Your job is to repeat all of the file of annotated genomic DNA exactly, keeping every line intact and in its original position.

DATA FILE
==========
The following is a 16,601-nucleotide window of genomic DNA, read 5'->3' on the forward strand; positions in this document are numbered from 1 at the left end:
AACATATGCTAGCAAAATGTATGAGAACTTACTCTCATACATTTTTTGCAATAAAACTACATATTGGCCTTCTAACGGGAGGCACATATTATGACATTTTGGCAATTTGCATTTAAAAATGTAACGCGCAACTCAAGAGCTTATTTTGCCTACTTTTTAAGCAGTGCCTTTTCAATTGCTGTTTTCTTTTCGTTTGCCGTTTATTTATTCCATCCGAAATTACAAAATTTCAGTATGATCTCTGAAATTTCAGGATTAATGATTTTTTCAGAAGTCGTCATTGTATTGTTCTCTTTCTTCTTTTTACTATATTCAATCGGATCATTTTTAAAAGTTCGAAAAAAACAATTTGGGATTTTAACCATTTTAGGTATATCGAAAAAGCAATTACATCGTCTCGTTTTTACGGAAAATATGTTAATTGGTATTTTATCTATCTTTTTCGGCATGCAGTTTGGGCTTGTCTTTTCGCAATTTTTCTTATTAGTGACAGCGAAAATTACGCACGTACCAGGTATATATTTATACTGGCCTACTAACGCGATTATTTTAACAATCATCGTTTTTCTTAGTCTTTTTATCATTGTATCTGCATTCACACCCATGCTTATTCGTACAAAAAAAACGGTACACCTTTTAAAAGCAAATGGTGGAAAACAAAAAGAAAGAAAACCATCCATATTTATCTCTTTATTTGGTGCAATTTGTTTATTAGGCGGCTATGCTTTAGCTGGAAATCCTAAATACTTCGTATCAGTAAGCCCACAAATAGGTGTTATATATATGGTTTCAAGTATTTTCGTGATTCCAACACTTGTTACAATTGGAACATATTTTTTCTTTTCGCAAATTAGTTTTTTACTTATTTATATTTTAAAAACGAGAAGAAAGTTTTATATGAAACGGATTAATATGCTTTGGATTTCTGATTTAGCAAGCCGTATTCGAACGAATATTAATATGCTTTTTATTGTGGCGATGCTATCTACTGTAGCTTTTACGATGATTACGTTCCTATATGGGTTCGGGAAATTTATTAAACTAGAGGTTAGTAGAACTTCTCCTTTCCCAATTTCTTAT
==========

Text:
The following is a 16,601-nucleotide window of genomic DNA, read 5'->3' on the forward strand; positions in this document are numbered from 1 at the left end:
AACATATGCTAGCAAAATGTATGAGAACTTACTCTCATACATTTTTTGCAATAAAACTACATATTGGCCTTCTAACGGGAGGCACATATTATGACATTTTGGCAATTTGCATTTAAAAATGTAACGCGCAACTCAAGAGCTTATTTTGCCTACTTTTTAAGCAGTGCCTTTTCAATTGCTGTTTTCTTTTCGTTTGCCGTTTATTTATTCCATCCGAAATTACAAAATTTCAGTATGATCTCTGAAATTTCAGGATTAATGATTTTTTCAGAAGTCGTCATTGTATTGTTCTCTTTCTTCTTTTTACTATATTCAATCGGATCATTTTTAAAAGTTCGAAAAAAACAATTTGGGATTTTAACCATTTTAGGTATATCGAAAAAGCAATTACATCGTCTCGTTTTTACGGAAAATATGTTAATTGGTATTTTATCTATCTTTTTCGGCATGCAGTTTGGGCTTGTCTTTTCGCAATTTTTCTTATTAGTGACAGCGAAAATTACGCACGTACCAGGTATATATTTATACTGGCCTACTAACGCGATTATTTTAACAATCATCGTTTTTCTTAGTCTTTTTATCATTGTATCTGCATTCACACCCATGCTTATTCGTACAAAAAAAACGGTACACCTTTTAAAAGCAAATGGTGGAAAACAAAAAGAAAGAAAACCATCCATATTTATCTCTTTATTTGGTGCAATTTGTTTATTAGGCGGCTATGCTTTAGCTGGAAATCCTAAATACTTCGTATCAGTAAGCCCACAAATAGGTGTTATATATATGGTTTCAAGTATTTTCGTGATTCCAACACTTGTTACAATTGGAACATATTTTTTCTTTTCGCAAATTAGTTTTTTACTTATTTATATTTTAAAAACGAGAAGAAAGTTTTATATGAAACGGATTAATATGCTTTGGATTTCTGATTTAGCAAGCCGTATTCGAACGAATATTAATATGCTTTTTATTGTGGCGATGCTATCTACTGTAGCTTTTACGATGATTACGTTCCTATATGGGTTCGGGAAATTTATTAAACTAGAGGTTAGTAGAACTTCTCCTTTCCCAATTTCTTAT